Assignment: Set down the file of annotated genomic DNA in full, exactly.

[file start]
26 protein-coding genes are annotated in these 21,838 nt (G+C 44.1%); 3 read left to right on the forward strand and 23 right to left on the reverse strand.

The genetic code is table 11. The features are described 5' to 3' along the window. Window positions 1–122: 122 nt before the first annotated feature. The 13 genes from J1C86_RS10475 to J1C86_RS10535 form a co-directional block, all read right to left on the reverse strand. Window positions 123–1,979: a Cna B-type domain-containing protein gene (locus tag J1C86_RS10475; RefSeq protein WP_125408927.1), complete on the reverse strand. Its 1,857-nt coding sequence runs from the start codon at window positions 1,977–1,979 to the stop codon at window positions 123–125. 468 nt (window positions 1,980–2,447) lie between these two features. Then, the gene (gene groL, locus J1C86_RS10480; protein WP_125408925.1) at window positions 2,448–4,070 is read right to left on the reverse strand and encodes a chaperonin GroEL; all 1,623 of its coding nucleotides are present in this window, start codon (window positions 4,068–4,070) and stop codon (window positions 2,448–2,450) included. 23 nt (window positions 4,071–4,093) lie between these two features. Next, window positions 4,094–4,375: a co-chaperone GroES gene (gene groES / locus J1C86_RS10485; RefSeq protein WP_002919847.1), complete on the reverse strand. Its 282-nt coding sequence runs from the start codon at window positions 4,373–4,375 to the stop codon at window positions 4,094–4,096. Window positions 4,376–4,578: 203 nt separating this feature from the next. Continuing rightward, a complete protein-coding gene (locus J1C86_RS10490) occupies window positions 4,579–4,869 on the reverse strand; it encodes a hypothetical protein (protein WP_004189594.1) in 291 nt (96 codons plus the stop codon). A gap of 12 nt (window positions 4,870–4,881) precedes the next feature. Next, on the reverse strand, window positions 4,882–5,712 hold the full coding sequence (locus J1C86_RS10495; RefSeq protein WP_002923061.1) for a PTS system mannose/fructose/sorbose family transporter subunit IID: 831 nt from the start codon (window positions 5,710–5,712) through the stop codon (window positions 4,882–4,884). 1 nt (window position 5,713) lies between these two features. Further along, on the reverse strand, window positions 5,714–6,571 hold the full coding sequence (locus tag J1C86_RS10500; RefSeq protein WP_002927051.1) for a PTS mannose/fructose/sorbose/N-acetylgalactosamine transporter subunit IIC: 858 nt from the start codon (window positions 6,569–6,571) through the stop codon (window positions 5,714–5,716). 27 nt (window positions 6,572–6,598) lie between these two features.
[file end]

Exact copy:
26 protein-coding genes are annotated in these 21,838 nt (G+C 44.1%); 3 read left to right on the forward strand and 23 right to left on the reverse strand.

The genetic code is table 11. The features are described 5' to 3' along the window. Window positions 1–122: 122 nt before the first annotated feature. The 13 genes from J1C86_RS10475 to J1C86_RS10535 form a co-directional block, all read right to left on the reverse strand. Window positions 123–1,979: a Cna B-type domain-containing protein gene (locus tag J1C86_RS10475; RefSeq protein WP_125408927.1), complete on the reverse strand. Its 1,857-nt coding sequence runs from the start codon at window positions 1,977–1,979 to the stop codon at window positions 123–125. 468 nt (window positions 1,980–2,447) lie between these two features. Then, the gene (gene groL, locus J1C86_RS10480; protein WP_125408925.1) at window positions 2,448–4,070 is read right to left on the reverse strand and encodes a chaperonin GroEL; all 1,623 of its coding nucleotides are present in this window, start codon (window positions 4,068–4,070) and stop codon (window positions 2,448–2,450) included. 23 nt (window positions 4,071–4,093) lie between these two features. Next, window positions 4,094–4,375: a co-chaperone GroES gene (gene groES / locus J1C86_RS10485; RefSeq protein WP_002919847.1), complete on the reverse strand. Its 282-nt coding sequence runs from the start codon at window positions 4,373–4,375 to the stop codon at window positions 4,094–4,096. Window positions 4,376–4,578: 203 nt separating this feature from the next. Continuing rightward, a complete protein-coding gene (locus J1C86_RS10490) occupies window positions 4,579–4,869 on the reverse strand; it encodes a hypothetical protein (protein WP_004189594.1) in 291 nt (96 codons plus the stop codon). A gap of 12 nt (window positions 4,870–4,881) precedes the next feature. Next, on the reverse strand, window positions 4,882–5,712 hold the full coding sequence (locus J1C86_RS10495; RefSeq protein WP_002923061.1) for a PTS system mannose/fructose/sorbose family transporter subunit IID: 831 nt from the start codon (window positions 5,710–5,712) through the stop codon (window positions 4,882–4,884). 1 nt (window position 5,713) lies between these two features. Further along, on the reverse strand, window positions 5,714–6,571 hold the full coding sequence (locus tag J1C86_RS10500; RefSeq protein WP_002927051.1) for a PTS mannose/fructose/sorbose/N-acetylgalactosamine transporter subunit IIC: 858 nt from the start codon (window positions 6,569–6,571) through the stop codon (window positions 5,714–5,716). 27 nt (window positions 6,572–6,598) lie between these two features.